The results obtained by Kawawana for the benefit of the Mangagoulack community, and beyond, are on the environmental, food and health, economic and especially community solidarity levels.  All these results have been favoured by a strong and constant communication of Salatou Sambou, especially through participatory radio programs—that is, with the audience intervening online and participating in the discussion.  Also of note is that the efforts of Salatou, his fishermen’s association and entire community in Mangagoulack have served as a model for neighbouring communities and beyond throughout Senegal. Today, a network of 27 territories of life are gathered in the National Association of ICCAs of Senegal (ANAPAC Senegal) is the fruit of these efforts, and Kawawana radiates far beyond.

If we were to summarize Salatou Sambou’s work, we could say that he is the architect of the return of the good life in the villages of his community. He had a clear vision of the problems, the options for solutions and the actions to be taken to revive and revitalize community solidarity and react to external threats.  He took upon himself the responsibility for his territory, with its biodiversity and the humans who inhabit it, and by doing so, he not only improved his environment and the lives of his loved ones but also inspired many communities to mobilize to fight against threats to the natural environment and the disruption of their communities. While it is true that Salatou has received support and recognition from outside, it is also true that he has earned it and that his efforts and those of his entire community have multiplied this support over many years, with consistency and unfailing commitment.  He has also shown extraordinary courage. Seizing fishing boats and burning unauthorized nets in front of the very eyes of the offending fishermen is not an easy thing to do… nor is testifying and standing up to boat owners in front of authorities who are always sensitive to the powers of the strong.  Several times, the nights of surveillance in the boats were not easy, with sometimes capsizing in stormy weather, and not quiet tomorrows either, because of the incessant pressure and palaver of the offenders.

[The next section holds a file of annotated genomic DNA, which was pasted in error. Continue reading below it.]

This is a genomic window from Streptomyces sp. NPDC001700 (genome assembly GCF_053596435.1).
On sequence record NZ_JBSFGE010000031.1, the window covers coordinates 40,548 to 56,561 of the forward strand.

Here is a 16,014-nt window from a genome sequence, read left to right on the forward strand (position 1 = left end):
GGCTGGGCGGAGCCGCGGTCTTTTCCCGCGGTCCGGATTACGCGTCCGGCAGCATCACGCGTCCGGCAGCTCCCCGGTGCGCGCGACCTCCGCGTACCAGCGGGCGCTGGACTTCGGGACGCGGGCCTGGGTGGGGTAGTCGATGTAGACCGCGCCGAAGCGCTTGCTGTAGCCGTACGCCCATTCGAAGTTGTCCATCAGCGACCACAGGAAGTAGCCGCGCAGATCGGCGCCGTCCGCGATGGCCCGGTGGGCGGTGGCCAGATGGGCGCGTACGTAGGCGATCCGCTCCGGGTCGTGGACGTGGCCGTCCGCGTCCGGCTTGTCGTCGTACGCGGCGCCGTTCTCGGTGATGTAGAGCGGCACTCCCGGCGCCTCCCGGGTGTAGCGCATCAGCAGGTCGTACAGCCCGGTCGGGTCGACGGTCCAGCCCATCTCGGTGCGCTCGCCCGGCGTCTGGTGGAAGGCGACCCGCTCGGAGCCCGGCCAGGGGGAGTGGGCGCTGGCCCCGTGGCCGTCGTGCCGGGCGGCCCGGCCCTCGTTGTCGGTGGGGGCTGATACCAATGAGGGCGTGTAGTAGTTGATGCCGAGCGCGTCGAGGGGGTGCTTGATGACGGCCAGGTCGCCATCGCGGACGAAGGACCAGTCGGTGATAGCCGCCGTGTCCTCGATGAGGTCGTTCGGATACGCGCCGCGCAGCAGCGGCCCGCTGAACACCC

Poverty, exodus and environmental threats accentuated by climate change have been difficulties to overcome by Kawawana, but also an incentive to act. With patience and conviction, Salatou was able to build a solid argument and revitalize customary rules, ancestral beliefs and community solidarity on the basis of traditional knowledge. It is this solidarity that has allowed for adherence and respect in the application of rules for the good of the environment and the community.  It is crucial to note that, among the values revitalized by Salatou in the Kawawana initiative, those of volunteerism and voluntary commitment to his community were central. Indeed, contrary to the usual project approach that tends to infantilize the so-called beneficiaries, he advocated independence and autonomy of organization, decision, and action to counteract the free access to territory and resources imposed by the state.  Based on traditional self-help, this work drew on important local roots, but without someone respected and able to lead by example like Salatou, this work would not have been possible.